Reiterating that the cash crunch problem has been 'blown out of proportion' and that this is not 'demonetisation part-2', SIS India's Group Managing Director Rituraj Sinha told Moneycontrol that the crux of the present problem is the dominance of Rs 2,000 currency notes in overall cash in circulation.
"Rs 2,000 notes tend to be hoarded," said Sinha.
SIS is the country's second largest cash logistics company.
"Supply of Rs 100 and Rs 200 denomination notes have to be increased on express basis," says Sinha, who is also the co-chair of FICCI's committee on private security. He was earlier the president of Cash Logistics Association of India.
Excerpts from an interview:
Q) How severe is the problem?
A) This has been blown out of proportion. This is not demonetisation part 2, this is nowhere near it. There is neither a nationwide cash crunch problem, nor a cash supply problem.
And it's not that every ATM is running dry and it's not that banks or RBI is not dispensing money, and it's not that ATMs are not being loaded with money.
Q) But some parts of the country have reported dry ATMs.
A) There have been cash supply problems in pockets of Andhra Pradesh, Telangana, Gujarat, Madhya Pradesh and Bihar.
But this happens in regular basis, as some pocket or the other will always have cash excess, or there will be cash shortage.
RBI supplies cash to every state, but at the end of the month, some states have excess and some less.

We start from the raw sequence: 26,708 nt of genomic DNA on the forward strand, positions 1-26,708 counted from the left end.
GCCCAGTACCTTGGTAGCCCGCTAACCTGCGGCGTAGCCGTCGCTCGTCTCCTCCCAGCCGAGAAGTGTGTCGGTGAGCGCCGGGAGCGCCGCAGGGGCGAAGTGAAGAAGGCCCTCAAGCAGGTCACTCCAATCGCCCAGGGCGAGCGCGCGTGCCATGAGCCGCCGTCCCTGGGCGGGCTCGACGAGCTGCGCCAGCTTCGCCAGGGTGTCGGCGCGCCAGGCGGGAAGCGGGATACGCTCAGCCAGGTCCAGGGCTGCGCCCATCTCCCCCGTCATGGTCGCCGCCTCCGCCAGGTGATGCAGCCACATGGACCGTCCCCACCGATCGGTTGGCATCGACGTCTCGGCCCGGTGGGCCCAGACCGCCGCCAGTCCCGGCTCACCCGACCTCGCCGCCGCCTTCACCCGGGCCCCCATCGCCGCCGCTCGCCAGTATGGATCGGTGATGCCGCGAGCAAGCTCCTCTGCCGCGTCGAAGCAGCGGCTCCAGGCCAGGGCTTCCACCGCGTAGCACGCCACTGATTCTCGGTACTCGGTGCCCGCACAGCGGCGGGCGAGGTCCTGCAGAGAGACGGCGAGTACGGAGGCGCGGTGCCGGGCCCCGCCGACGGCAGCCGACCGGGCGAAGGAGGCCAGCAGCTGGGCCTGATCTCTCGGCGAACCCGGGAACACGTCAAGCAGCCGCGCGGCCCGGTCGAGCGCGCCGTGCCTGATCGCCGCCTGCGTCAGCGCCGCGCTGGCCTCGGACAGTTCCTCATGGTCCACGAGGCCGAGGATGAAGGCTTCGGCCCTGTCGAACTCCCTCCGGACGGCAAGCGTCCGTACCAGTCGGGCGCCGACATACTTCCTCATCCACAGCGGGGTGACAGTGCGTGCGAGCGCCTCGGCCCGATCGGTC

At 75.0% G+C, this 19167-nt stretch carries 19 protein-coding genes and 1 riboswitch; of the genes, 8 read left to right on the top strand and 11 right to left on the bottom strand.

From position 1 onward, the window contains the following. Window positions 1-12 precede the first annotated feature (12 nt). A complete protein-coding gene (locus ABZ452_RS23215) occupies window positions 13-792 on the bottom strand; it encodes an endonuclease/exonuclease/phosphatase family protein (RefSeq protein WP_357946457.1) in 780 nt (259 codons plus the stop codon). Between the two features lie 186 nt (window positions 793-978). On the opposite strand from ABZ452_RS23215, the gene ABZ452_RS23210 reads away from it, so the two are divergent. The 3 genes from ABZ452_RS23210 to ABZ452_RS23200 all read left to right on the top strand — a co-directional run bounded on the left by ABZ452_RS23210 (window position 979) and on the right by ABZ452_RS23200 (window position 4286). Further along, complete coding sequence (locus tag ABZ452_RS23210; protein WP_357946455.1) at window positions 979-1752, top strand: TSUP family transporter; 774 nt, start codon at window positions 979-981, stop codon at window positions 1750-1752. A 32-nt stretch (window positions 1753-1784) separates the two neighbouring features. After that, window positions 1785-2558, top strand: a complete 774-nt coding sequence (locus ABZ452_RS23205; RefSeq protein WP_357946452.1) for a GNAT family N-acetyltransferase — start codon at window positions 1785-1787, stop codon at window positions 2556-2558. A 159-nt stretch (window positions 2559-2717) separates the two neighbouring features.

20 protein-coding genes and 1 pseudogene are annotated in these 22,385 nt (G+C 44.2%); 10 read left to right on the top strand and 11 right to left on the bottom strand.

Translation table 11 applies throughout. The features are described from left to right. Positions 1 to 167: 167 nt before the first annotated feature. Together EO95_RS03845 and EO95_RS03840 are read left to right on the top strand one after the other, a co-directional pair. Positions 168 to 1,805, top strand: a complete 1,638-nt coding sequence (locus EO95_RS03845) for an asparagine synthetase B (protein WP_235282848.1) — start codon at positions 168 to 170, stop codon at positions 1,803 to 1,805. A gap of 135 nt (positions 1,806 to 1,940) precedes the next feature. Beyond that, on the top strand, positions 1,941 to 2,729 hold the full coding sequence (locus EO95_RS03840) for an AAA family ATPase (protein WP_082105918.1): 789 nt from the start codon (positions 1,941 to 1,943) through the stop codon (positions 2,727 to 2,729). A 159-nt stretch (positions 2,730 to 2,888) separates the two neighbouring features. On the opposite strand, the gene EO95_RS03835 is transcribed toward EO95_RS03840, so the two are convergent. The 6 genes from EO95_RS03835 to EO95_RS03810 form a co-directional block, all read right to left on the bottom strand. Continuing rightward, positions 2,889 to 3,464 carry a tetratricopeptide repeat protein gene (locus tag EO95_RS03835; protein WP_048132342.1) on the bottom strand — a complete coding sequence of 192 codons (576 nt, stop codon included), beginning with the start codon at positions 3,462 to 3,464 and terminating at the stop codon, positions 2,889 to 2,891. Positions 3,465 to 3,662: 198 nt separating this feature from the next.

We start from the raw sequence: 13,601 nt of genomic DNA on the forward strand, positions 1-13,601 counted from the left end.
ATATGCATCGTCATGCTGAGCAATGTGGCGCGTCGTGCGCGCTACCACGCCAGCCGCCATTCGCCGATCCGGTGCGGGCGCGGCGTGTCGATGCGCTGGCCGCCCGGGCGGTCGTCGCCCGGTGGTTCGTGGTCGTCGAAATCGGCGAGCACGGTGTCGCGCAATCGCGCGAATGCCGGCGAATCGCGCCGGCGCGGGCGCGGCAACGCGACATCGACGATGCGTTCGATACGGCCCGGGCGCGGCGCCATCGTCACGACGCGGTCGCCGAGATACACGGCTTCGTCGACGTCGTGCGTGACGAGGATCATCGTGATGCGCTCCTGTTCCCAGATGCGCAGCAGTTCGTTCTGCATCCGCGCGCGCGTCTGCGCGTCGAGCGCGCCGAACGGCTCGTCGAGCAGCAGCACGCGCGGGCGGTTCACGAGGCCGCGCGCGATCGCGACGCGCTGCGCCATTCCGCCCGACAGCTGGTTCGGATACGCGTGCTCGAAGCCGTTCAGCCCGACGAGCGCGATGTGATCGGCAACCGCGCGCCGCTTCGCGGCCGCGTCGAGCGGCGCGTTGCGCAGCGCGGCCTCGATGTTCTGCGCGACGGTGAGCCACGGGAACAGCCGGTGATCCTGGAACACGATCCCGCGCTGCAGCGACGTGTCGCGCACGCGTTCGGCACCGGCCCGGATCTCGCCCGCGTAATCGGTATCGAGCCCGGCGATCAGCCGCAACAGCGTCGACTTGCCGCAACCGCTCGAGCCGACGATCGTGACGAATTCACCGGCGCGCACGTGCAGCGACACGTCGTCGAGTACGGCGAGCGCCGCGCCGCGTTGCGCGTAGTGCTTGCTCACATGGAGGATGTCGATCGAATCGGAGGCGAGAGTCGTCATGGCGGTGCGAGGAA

This can also be seasonal. Like Delhi has cash crunch during Diwali, or Bihar during Chhath, as the demand is high.
Q) What is the state of currency in circulation?
A) It's higher than from the pre-demonetisation days. I wouldn't have the exact details.
But the critical change is that now cash velocity is a challenge.
Q) Can you explain that?
A) The large part of the cash in circulation is in Rs 2,000 denomination , which has a higher propensity of being hoarded.
The Rs 2,000 currency note doesn't change hands as often as Rs 100, Rs 200 or Rs 500 denominations. If someone draws Rs 2,000, and also 500, 100 or 200 notes, then it happens that the 2,000 currency lies in the wallet for much more time than the lower denomination notes. This impacts the currency circulation.
Q) How about ATM withdrawls?
A) The number of ATM withdrawals is back to the pre-demonetisaion days. And the big difference is to do with the 2,000 notes.
Pre-demonetisation, the average ATM withdrawl was Rs 3,000. This has increased to Rs 5,000 due to the higher presence of Rs 2,000 notes.
Q) So the behavioural change from de-monetisation - of people shifting to plastic money and digital transactions - that was being hoped for, hasn't happened.
A) Yes, the behavioral change hasn't happened.
Q) What should be done to overcome the current situation?
A) The supply of Rs 200 denomination notes should be pushed up significantly. The Rs 100, Rs 200 notes are highest in circulation and should be pushed big time.
And we need to re-calibrate ATMs with Rs 200 notes at express basis. And Rs 200 notes should be made available across India at a regular basis. This will overcome the velocity challenge.
This is the long term solution.
In the short-term, we should push as much as money as possible.
Q) How much time before we get back to normal times?
A) About four to five days.